Saigon authorities admit to shortage of housing for low-income earners

By Phuong Dong   September 18, 2019 | 01:15 pm GMT+7
Saigon authorities admit to shortage of housing for low-income earners
A family of five squeezes in a rented place of three square meters in Ho Chi Minh City. Photo by VnExpress/Quynh Tran.

Building low-priced apartments is one of the key tasks for Ho Chi Minh City in future, its leader has said.

HCMC, Vietnam's biggest city and main economic hub, is home to around 13 million people including four million immigrants.

"Each year the city's population rises by 200,000 and in average, it would be one more million every five years, putting huge pressure on urban management, social and technical infrastructure and, especially, housing," the city's People’s Committee Chairman Nguyen Thanh Phong said at a city meeting on Tuesday.

Its population density now is 4,289 per square kilometer, which is 14.7 times the country's average, he said.

While the dwelling area per capita has increased sharply over the past decade from 14.3 square meters in 2010 to 20 sq.m now, most blue-collar workers, especially migrants, still live in small, rundown places, Phong said. "Most of them are unable to own a house or even rent a proper one."

So it is necessary to build low-priced apartment using public money for low-income earners and migrant workers, he added.

Deputy Minister of Construction Nguyen Van Sinh concurred, saying the number of families owning no houses or living in tiny places in the city remains high.

Meanwhile, many housing projects are stuck at the stage of clearing lands and paying compensation and have fallen behind schedule.

Sinh called on the city to adjust its land-use plans, make good use of medium- and long-term development funds and join hands with private investors to build low-income housing.

Yap Kioe Sheng of the Asian Institute of Technology said at the meeting a majority of people living in HCMC now cannot afford to buy or even rent the cheapest houses built by private developers.

Private developers are not interested in low-priced products because of their low profits and, besides, the demand for higher-priced housing keeps them busy enough, he said.

"To develop low-budget apartments, the city should have state agencies, non-profit organizations and private companies working together."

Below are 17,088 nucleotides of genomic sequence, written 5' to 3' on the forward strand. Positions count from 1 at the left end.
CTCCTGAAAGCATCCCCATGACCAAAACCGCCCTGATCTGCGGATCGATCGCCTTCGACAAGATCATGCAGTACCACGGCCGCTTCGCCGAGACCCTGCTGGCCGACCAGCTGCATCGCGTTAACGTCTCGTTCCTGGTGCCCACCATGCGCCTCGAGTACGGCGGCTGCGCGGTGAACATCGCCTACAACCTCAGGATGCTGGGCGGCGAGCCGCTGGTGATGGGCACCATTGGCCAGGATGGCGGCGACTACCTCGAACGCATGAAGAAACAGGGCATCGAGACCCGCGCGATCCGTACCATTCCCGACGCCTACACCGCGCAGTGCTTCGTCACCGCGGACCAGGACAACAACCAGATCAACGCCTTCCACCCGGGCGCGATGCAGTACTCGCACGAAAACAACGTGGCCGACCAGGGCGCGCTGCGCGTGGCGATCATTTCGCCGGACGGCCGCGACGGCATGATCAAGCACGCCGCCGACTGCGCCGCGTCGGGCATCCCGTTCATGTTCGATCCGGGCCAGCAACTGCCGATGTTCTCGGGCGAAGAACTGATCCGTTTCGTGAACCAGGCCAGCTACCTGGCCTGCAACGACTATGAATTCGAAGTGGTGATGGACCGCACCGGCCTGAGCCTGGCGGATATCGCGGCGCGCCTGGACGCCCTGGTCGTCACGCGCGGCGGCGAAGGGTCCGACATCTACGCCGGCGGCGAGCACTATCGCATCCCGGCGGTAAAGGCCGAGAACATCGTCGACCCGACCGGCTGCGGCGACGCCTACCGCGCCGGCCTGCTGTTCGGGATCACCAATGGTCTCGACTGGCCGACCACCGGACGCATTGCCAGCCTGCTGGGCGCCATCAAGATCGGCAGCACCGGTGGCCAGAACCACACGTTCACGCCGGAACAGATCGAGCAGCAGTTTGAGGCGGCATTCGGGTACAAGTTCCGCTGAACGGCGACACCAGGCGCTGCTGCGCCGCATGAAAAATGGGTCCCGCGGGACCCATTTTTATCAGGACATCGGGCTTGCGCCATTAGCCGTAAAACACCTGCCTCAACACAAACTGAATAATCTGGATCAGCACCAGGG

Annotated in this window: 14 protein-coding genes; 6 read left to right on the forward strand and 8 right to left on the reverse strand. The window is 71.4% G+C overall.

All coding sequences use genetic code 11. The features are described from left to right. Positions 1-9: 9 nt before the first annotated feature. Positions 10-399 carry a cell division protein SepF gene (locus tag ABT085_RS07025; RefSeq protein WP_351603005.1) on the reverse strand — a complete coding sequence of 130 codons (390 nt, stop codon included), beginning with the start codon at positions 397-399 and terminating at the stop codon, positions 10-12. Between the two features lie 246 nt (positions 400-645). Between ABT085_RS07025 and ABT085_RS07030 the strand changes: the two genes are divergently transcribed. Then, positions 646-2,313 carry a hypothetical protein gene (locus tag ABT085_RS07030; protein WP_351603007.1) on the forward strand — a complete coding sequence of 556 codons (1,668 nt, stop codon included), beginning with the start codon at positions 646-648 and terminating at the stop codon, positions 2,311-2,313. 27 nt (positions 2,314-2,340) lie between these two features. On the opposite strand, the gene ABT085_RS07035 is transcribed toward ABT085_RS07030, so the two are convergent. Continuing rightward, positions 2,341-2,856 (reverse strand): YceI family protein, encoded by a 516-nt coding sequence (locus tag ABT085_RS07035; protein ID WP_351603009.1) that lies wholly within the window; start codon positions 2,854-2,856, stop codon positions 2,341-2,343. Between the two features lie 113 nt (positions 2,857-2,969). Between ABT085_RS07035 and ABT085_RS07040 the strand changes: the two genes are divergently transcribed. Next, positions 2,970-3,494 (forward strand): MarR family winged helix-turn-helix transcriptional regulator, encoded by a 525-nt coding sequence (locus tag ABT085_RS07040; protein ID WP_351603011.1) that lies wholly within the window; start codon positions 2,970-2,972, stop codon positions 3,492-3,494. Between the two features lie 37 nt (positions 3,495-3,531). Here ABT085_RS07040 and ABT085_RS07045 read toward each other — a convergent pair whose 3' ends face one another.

But he admitted it would be difficult to develop apartment projects that could meet all criteria like low cost, decent location and simple procedures in terms of ownership for low-income earners.

From what he observed in several countries in the region, public housing projects are usually on a large scale to enable more people to buy, and governments have large subsidies to support buyers.

At an earlier city meeting in March district authorities told city's party chief Nguyen Thien Nhan that the number of migrants moving into their localities has kept rising, posing security problems.

Nhan replied that each district has to look at its own conditions and develop social housing programs to meet the high demand from migrants to ensure they have decent living conditions, which would guarantee security.

Apartment prices in the city have risen by more than 50 percent across all segments since 2015, city-based real estate firm DKRA said in a recent report. They would continue to increase, it said.

The average cost of a mid-priced apartment rose from VND21 million ($900) to VND32 million ($1,380) between 2015 and August 2019.

In the affordable segment, prices have increased from VND16 million ($690) to VND24 million ($1,030). In the last 12 months they have risen by 9 percent.

Prices are expected to keep rising due to a short supply since projects are taking a lot of time to complete legal procedures even as demand remains strong given the high net migration to the city, DKRA noted.

The city construction department has predicted demand for housing at 40 million square meters in 2016-20 and 45 million square meters in the next five years.

It said housing plans would be tweaked to replace villas and other high-priced housing with low-budget projects and multi-storied condos.

 
 
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